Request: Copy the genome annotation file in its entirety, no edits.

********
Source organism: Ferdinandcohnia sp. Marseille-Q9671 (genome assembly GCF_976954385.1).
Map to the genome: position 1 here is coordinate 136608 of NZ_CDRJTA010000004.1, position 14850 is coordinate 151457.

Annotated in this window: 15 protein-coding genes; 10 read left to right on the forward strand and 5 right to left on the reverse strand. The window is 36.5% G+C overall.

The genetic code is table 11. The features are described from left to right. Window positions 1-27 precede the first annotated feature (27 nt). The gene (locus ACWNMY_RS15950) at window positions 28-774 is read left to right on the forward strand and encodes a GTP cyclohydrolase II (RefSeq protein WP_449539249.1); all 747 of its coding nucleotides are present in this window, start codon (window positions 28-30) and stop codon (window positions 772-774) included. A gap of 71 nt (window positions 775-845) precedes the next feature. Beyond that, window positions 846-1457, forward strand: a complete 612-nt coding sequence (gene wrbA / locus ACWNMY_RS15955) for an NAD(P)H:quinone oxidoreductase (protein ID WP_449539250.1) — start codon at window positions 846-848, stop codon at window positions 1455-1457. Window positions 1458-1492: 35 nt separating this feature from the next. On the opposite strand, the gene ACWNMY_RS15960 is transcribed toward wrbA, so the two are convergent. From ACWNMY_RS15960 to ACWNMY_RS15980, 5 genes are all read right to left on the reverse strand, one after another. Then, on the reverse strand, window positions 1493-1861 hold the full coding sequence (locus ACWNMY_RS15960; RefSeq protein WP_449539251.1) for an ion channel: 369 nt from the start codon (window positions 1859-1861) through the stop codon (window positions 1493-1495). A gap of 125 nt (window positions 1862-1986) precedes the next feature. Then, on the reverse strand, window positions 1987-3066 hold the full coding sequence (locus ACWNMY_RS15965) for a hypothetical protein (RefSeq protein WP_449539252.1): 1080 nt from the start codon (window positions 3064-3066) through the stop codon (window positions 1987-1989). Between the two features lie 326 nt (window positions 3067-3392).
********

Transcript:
Source organism: Ferdinandcohnia sp. Marseille-Q9671 (genome assembly GCF_976954385.1).
Map to the genome: position 1 here is coordinate 136608 of NZ_CDRJTA010000004.1, position 14850 is coordinate 151457.

Annotated in this window: 15 protein-coding genes; 10 read left to right on the forward strand and 5 right to left on the reverse strand. The window is 36.5% G+C overall.

The genetic code is table 11. The features are described from left to right. Window positions 1-27 precede the first annotated feature (27 nt). The gene (locus ACWNMY_RS15950) at window positions 28-774 is read left to right on the forward strand and encodes a GTP cyclohydrolase II (RefSeq protein WP_449539249.1); all 747 of its coding nucleotides are present in this window, start codon (window positions 28-30) and stop codon (window positions 772-774) included. A gap of 71 nt (window positions 775-845) precedes the next feature. Beyond that, window positions 846-1457, forward strand: a complete 612-nt coding sequence (gene wrbA / locus ACWNMY_RS15955) for an NAD(P)H:quinone oxidoreductase (protein ID WP_449539250.1) — start codon at window positions 846-848, stop codon at window positions 1455-1457. Window positions 1458-1492: 35 nt separating this feature from the next. On the opposite strand, the gene ACWNMY_RS15960 is transcribed toward wrbA, so the two are convergent. From ACWNMY_RS15960 to ACWNMY_RS15980, 5 genes are all read right to left on the reverse strand, one after another. Then, on the reverse strand, window positions 1493-1861 hold the full coding sequence (locus ACWNMY_RS15960; RefSeq protein WP_449539251.1) for an ion channel: 369 nt from the start codon (window positions 1859-1861) through the stop codon (window positions 1493-1495). A gap of 125 nt (window positions 1862-1986) precedes the next feature. Then, on the reverse strand, window positions 1987-3066 hold the full coding sequence (locus ACWNMY_RS15965) for a hypothetical protein (RefSeq protein WP_449539252.1): 1080 nt from the start codon (window positions 3064-3066) through the stop codon (window positions 1987-1989). Between the two features lie 326 nt (window positions 3067-3392).